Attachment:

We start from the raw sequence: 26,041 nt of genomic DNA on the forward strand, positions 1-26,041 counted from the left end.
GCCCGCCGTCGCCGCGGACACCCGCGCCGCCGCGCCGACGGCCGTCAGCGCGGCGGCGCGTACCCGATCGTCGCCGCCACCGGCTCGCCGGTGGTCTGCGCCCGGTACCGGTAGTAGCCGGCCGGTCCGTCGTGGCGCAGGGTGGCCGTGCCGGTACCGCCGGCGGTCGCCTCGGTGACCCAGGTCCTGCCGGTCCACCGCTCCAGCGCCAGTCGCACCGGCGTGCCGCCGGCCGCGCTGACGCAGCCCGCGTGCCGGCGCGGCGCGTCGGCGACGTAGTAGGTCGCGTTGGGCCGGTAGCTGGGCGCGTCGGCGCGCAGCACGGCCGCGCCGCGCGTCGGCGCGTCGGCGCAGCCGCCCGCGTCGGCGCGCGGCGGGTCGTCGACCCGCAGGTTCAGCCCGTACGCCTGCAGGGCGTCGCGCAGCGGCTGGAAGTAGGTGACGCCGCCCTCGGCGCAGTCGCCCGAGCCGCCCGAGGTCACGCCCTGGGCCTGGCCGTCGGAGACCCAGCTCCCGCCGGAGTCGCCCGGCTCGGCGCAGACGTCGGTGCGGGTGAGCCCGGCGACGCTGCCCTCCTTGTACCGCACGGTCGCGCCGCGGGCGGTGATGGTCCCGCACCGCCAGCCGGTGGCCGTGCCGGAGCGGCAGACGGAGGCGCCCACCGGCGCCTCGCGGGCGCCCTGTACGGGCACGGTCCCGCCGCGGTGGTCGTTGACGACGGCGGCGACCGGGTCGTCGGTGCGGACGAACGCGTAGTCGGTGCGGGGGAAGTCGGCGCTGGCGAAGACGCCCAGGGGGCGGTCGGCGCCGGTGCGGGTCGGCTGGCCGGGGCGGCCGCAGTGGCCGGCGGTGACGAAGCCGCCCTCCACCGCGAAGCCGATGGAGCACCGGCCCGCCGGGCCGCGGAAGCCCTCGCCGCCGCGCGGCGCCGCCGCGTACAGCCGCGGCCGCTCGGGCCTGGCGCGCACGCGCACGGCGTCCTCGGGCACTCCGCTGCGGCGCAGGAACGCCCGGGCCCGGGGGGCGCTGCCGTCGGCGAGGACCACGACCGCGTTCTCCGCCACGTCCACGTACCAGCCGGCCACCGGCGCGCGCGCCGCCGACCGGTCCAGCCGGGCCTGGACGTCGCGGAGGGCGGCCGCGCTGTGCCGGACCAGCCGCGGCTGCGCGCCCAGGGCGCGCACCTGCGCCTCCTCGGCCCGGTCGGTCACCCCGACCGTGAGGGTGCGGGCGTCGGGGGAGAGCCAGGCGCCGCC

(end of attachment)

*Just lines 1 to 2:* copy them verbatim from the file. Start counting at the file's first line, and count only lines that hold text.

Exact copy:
We start from the raw sequence: 26,041 nt of genomic DNA on the forward strand, positions 1-26,041 counted from the left end.
GCCCGCCGTCGCCGCGGACACCCGCGCCGCCGCGCCGACGGCCGTCAGCGCGGCGGCGCGTACCCGATCGTCGCCGCCACCGGCTCGCCGGTGGTCTGCGCCCGGTACCGGTAGTAGCCGGCCGGTCCGTCGTGGCGCAGGGTGGCCGTGCCGGTACCGCCGGCGGTCGCCTCGGTGACCCAGGTCCTGCCGGTCCACCGCTCCAGCGCCAGTCGCACCGGCGTGCCGCCGGCCGCGCTGACGCAGCCCGCGTGCCGGCGCGGCGCGTCGGCGACGTAGTAGGTCGCGTTGGGCCGGTAGCTGGGCGCGTCGGCGCGCAGCACGGCCGCGCCGCGCGTCGGCGCGTCGGCGCAGCCGCCCGCGTCGGCGCGCGGCGGGTCGTCGACCCGCAGGTTCAGCCCGTACGCCTGCAGGGCGTCGCGCAGCGGCTGGAAGTAGGTGACGCCGCCCTCGGCGCAGTCGCCCGAGCCGCCCGAGGTCACGCCCTGGGCCTGGCCGTCGGAGACCCAGCTCCCGCCGGAGTCGCCCGGCTCGGCGCAGACGTCGGTGCGGGTGAGCCCGGCGACGCTGCCCTCCTTGTACCGCACGGTCGCGCCGCGGGCGGTGATGGTCCCGCACCGCCAGCCGGTGGCCGTGCCGGAGCGGCAGACGGAGGCGCCCACCGGCGCCTCGCGGGCGCCCTGTACGGGCACGGTCCCGCCGCGGTGGTCGTTGACGACGGCGGCGACCGGGTCGTCGGTGCGGACGAACGCGTAGTCGGTGCGGGGGAAGTCGGCGCTGGCGAAGACGCCCAGGGGGCGGTCGGCGCCGGTGCGGGTCGGCTGGCCGGGGCGGCCGCAGTGGCCGGCGGTGACGAAGCCGCCCTCCACCGCGAAGCCGATGGAGCACCGGCCCGCCGGGCCGCGGAAGCCCTCGCCGCCGCGCGGCGCCGCCGCGTACAGCCGCGGCCGCTCGGGCCTGGCGCGCACGCGCACGGCGTCCTCGGGCACTCCGCTGCGGCGCAGGAACGCCCGGGCCCGGGGGGCGCTGCCGTCGGCGAGGACCACGACCGCGTTCTCCGCCACGTCCACGTACCAGCCGGCCACCGGCGCGCGCGCCGCCGACCGGTCCAGCCGGGCCTGGACGTCGCGGAGGGCGGCCGCGCTGTGCCGGACCAGCCGCGGCTGCGCGCCCAGGGCGCGCACCTGCGCCTCCTCGGCCCGGTCGGTCACCCCGACCGTGAGGGTGCGGGCGTCGGGGGAGAGCCAGGCGCCGCC